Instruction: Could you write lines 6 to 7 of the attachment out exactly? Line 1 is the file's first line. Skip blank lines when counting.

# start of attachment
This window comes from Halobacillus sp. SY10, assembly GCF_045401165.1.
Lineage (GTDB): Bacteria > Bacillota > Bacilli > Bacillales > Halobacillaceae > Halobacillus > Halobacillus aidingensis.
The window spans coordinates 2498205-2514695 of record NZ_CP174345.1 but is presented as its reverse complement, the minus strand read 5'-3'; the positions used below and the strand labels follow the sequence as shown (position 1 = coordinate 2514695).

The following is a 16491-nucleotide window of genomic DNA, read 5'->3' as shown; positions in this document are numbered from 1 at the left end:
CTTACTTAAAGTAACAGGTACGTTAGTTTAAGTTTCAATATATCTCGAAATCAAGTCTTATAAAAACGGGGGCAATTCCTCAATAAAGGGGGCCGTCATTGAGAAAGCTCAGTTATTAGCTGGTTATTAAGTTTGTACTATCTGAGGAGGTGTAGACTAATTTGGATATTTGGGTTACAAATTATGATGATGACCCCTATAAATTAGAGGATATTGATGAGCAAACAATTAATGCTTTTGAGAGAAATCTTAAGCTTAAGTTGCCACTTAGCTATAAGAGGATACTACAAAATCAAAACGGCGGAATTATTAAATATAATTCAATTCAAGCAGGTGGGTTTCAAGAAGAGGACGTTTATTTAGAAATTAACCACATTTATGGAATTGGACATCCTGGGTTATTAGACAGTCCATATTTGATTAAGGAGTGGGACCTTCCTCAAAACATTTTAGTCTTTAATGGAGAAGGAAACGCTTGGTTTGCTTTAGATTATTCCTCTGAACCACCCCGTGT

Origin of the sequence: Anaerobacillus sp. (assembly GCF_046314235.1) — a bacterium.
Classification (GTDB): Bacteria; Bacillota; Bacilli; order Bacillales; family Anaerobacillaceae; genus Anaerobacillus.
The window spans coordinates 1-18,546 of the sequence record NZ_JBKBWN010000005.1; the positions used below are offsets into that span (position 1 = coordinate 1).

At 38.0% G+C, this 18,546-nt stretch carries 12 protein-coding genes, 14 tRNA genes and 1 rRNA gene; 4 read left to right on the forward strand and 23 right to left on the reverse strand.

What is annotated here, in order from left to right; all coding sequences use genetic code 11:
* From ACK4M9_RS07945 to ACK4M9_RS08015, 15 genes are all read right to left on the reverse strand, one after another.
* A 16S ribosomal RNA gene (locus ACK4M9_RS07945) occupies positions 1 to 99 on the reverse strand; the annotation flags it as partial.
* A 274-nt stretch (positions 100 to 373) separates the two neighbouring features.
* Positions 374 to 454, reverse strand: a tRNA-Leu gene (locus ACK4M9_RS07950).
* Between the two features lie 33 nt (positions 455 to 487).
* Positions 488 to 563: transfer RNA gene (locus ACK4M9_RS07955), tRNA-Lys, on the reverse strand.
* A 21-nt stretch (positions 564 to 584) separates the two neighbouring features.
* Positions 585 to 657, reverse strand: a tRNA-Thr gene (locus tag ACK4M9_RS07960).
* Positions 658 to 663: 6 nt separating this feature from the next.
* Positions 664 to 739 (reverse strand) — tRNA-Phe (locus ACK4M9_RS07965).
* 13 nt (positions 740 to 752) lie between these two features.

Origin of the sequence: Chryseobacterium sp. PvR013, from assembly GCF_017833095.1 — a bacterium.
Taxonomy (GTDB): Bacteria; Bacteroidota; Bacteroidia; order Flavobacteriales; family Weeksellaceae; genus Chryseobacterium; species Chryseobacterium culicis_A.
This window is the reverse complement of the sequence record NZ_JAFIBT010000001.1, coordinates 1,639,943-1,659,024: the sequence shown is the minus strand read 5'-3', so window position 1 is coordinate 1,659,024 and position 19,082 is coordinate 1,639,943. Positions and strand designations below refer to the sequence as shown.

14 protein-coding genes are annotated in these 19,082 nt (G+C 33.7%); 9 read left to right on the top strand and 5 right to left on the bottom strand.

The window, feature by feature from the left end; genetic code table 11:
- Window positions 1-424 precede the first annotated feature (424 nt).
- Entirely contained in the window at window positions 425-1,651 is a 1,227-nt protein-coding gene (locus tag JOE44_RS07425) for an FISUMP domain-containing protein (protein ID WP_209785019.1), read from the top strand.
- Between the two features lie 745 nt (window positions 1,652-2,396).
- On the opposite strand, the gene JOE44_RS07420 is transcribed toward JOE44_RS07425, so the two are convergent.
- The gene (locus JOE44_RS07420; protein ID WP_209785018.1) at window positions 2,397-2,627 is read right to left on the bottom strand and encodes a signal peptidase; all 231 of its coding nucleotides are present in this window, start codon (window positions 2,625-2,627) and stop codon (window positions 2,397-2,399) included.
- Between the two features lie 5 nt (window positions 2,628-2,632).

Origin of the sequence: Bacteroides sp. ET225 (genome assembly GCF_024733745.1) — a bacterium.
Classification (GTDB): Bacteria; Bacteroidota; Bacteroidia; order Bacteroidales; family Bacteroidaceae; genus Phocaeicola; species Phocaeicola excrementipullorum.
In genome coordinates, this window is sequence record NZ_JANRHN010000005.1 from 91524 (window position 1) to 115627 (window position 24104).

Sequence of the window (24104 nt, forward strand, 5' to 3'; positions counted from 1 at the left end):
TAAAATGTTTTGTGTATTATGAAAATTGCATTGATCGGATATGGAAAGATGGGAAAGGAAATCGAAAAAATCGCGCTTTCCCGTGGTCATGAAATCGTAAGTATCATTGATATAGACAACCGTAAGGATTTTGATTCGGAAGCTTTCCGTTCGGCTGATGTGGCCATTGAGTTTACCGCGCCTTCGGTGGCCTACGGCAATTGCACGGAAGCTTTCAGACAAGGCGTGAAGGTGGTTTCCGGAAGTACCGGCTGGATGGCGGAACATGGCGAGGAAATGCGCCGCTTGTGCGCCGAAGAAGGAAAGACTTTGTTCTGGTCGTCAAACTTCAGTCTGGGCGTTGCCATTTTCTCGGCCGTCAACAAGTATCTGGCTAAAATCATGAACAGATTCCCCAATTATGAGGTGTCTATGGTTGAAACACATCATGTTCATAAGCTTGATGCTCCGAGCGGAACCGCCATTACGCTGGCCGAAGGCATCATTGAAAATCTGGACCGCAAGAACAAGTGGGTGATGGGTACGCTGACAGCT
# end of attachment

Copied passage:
Origin of the sequence: Anaerobacillus sp. (assembly GCF_046314235.1) — a bacterium.
Classification (GTDB): Bacteria; Bacillota; Bacilli; order Bacillales; family Anaerobacillaceae; genus Anaerobacillus.